Conventional Treatments for Thoracic Outlet Syndrome
What is thoracic outlet system (TOS)?
Thoracic outlet syndrome (TOS) is a condition in which the nerves and/or blood vessels in the thoracic outlet become compressed, irritated or injured. The thoracic outlet is a narrow space located between the collarbone and the first rib. The nerves and blood vessels that move down the arm, and the muscles from the neck to the shoulder, run through the thoracic outlet.
Early diagnosis of TOS can improve the chances of a successful treatment plan. Reduction of pain and other symptoms is the typical treatment goal. A health care professional should be consulted about benefits, risks, and side effects prior to making a decision on a specific treatment option. Treatments vary depending on the type of TOS experienced.
Neurogenic thoracic outlet syndrome treatment options
Neurogenic TOS affects nerves and involves compression of the brachial plexus, which is a network of nerves in the shoulder that supplies sensation and movement of the arms and hands. Treatment options include physical therapy, medications, injections, or surgery.
Physical therapy for neurogenic TOS
A physical therapist can provide exercises to strengthen muscles in the shoulders, which helps to open the thoracic outlet. Benefits include improved posture and range of motion, and stronger muscles around the collarbone and thoracic outlet. Over time, less pressure on the blood vessels and nerves in the thoracic outlet can occur.
Medications for neurogenic TOS
A physician can prescribe medications, which include the following:
- Prescription non-steroidal anti-inflammatory drugs (NSAIDs), such as naproxen or ibuprofen, can reduce pain and inflammation.
- Muscle relaxants can decrease pain and relax the muscles in the affected area.
OnabotulinumtoxinA injections for neurogenic TOS
A health care professional may inject onabotulinumtoxinA into the base of the neck every three months as needed to relax the area and decrease pain.
Surgery for neurogenic TOS
If other treatment options fail, surgery may be necessary. An incision will be made in small muscles of the neck (anterior and middle scalene) to remove the cervical or first rib. Scar tissue at the surgical site may cause a recurrence of TOS several months or years post-treatment.
Venous thoracic outlet syndrome treatment options
Venous thoracic outlet syndrome affects veins and occurs due to compression or damage to one or more of the major veins under the clavicle (collarbone). It usually develops quickly and results in the formation of a blood clot. Treatment options include medication, catheter-directed thrombolysis, and surgery.
Medication for venous TOS
Medications to treat venous TOS include the following:
- Thrombolytic medications can dissolve blood clots and are generally given in hospital settings to closely monitor. Clots may be dissolved in hours or a few days, depending on the size.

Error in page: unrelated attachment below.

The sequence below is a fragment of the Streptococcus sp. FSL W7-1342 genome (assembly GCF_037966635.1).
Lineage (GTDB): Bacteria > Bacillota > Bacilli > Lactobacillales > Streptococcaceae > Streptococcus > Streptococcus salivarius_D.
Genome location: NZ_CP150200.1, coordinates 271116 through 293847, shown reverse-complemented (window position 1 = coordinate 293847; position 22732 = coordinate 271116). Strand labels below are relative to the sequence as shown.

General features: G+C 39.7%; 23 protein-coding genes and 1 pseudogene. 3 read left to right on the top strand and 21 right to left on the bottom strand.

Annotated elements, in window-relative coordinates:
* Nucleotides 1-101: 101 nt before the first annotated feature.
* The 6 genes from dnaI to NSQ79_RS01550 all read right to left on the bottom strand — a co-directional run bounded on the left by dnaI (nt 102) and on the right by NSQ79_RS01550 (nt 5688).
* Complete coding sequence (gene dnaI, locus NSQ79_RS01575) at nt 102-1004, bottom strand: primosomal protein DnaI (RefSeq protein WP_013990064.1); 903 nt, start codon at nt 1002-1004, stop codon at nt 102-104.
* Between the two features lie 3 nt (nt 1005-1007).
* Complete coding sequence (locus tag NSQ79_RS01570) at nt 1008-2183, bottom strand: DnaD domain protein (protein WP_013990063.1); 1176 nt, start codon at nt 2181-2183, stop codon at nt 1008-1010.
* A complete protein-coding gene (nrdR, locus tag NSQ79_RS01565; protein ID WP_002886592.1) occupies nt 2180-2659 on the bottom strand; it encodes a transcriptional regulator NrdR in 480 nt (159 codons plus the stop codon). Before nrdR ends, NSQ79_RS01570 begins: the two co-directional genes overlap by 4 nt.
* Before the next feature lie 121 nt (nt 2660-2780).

- Anticoagulant medications are blood thinning medicines that help prevent blood clots from forming; however, they do not dissolve an existing clot.
Catheter-directed thrombolysis for venous TOS
This is a minimum invasive procedure to dissolve blood clots. A catheter is moved, with x-ray guidance, through a blood vessel to the clot. The clot is broken up by medications that are directly administered to it, a mechanical device that will break it up, or both. If administering medication, the catheter will be left in place for up to 72 hours to gradually deliver the medicine. If only implementing the mechanical device, individuals typically go home the same day.
Surgery for venous TOS
A venogram with balloon angioplasty or a similar procedure can prevent or correct narrowing of veins. This may also be performed to an area after a clot is removed or dissolved to prevent further blood clotting in that area
Arterial thoracic outlet syndrome treatment options
Arterial thoracic outlet syndrome affects arteries and is the most serious type of TOS. It occurs due to abnormalities in the upper chest and neck area and often results in an aneurysm. Treatment options for arterial thoracic outlet syndrome include medication and surgery.
Medication for arterial TOS
Thrombolytic medications can dissolve blood clots and are generally given in hospital settings to closely monitor. The clot may be dissolved in hours or a few days, depending on the size. Thrombolytic medications may be delivered via IV or catheter.
Surgery for arterial TOS
Surgery is frequently recommended as treatment of arterial TOS. Removal of both scalene muscles in the neck, the cervical rib (if present), and the first rib can make room for vessels and nerves in the thoracic outlet. It may also involve surgical reconstruction or replacement of an artery if it contains a blood clot or aneurysm. A balloon angioplasty can repair a damaged artery following the removal of a blood clot.
Additional sources: RadiologyInfo.org